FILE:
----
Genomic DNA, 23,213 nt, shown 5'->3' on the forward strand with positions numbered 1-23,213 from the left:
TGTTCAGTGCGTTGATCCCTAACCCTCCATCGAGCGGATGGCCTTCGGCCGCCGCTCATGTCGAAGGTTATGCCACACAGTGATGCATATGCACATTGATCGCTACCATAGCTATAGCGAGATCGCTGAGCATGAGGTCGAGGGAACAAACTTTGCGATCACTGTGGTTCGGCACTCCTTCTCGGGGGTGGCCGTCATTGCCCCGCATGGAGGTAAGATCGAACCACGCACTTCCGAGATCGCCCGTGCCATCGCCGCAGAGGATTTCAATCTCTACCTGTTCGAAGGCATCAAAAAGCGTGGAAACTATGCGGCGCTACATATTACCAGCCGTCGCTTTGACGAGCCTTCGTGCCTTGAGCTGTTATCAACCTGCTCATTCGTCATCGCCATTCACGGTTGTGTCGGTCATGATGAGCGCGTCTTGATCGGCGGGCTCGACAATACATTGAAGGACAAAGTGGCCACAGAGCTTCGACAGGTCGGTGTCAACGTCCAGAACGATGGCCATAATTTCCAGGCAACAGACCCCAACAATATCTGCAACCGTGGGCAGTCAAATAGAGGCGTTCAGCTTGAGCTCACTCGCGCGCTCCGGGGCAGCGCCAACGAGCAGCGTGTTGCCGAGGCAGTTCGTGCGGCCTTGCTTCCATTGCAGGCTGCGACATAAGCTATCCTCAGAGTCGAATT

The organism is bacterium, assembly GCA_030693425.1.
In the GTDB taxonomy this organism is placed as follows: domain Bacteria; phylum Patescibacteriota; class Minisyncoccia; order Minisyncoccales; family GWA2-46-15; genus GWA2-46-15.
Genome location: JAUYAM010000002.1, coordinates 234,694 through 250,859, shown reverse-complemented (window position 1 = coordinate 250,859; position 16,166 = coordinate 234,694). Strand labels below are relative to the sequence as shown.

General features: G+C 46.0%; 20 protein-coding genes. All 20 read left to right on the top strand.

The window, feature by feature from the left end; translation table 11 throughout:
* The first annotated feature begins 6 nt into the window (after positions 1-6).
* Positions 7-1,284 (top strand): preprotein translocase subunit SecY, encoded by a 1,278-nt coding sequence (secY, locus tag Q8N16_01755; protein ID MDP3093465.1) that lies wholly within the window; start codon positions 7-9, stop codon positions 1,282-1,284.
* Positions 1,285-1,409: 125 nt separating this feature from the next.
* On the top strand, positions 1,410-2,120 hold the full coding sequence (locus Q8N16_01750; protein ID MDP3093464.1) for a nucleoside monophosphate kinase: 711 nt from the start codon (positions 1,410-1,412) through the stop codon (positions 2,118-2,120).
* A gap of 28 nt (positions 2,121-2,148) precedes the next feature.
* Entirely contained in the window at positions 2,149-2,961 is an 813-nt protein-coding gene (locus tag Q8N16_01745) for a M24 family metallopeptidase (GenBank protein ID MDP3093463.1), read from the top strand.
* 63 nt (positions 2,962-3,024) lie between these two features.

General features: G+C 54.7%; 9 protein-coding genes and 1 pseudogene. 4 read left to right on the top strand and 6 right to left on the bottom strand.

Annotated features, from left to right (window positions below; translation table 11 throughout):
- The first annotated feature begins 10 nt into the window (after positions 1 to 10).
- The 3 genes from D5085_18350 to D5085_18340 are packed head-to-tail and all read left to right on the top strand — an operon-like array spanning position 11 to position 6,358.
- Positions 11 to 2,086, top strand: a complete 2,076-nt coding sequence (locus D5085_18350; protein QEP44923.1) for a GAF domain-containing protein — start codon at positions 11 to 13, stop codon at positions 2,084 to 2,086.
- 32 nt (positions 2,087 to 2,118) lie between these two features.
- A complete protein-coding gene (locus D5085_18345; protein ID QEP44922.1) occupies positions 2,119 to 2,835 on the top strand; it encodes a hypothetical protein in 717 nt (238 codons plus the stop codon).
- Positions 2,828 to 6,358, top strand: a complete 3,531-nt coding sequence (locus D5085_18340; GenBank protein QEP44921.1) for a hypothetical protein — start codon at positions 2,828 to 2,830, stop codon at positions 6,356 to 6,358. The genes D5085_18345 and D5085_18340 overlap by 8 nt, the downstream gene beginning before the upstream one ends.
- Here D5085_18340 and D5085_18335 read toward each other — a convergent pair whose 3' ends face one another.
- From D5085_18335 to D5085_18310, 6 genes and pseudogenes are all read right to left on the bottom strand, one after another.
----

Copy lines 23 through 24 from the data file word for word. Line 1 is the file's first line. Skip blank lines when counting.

- Here D5085_18340 and D5085_18335 read toward each other — a convergent pair whose 3' ends face one another.
- From D5085_18335 to D5085_18310, 6 genes and pseudogenes are all read right to left on the bottom strand, one after another.